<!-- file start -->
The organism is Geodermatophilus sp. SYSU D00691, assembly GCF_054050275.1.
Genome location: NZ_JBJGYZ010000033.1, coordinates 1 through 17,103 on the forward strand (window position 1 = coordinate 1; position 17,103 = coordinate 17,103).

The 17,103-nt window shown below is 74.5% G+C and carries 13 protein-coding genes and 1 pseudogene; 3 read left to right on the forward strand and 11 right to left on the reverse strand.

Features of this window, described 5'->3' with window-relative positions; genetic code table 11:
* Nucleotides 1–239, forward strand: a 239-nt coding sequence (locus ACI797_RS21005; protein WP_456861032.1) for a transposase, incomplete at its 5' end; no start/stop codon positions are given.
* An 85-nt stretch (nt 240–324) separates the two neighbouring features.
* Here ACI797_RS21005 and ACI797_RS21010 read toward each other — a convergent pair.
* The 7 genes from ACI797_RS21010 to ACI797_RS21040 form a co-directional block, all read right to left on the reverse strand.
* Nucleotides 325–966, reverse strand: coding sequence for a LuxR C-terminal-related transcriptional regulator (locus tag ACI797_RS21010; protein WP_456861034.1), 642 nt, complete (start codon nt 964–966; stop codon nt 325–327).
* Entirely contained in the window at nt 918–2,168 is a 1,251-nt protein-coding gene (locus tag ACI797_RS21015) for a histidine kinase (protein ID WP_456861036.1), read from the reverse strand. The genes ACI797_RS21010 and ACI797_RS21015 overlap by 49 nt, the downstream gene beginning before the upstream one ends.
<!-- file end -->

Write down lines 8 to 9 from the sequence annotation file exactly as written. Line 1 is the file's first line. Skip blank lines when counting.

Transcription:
* The 7 genes from ACI797_RS21010 to ACI797_RS21040 form a co-directional block, all read right to left on the reverse strand.
* Nucleotides 325–966, reverse strand: coding sequence for a LuxR C-terminal-related transcriptional regulator (locus tag ACI797_RS21010; protein WP_456861034.1), 642 nt, complete (start codon nt 964–966; stop codon nt 325–327).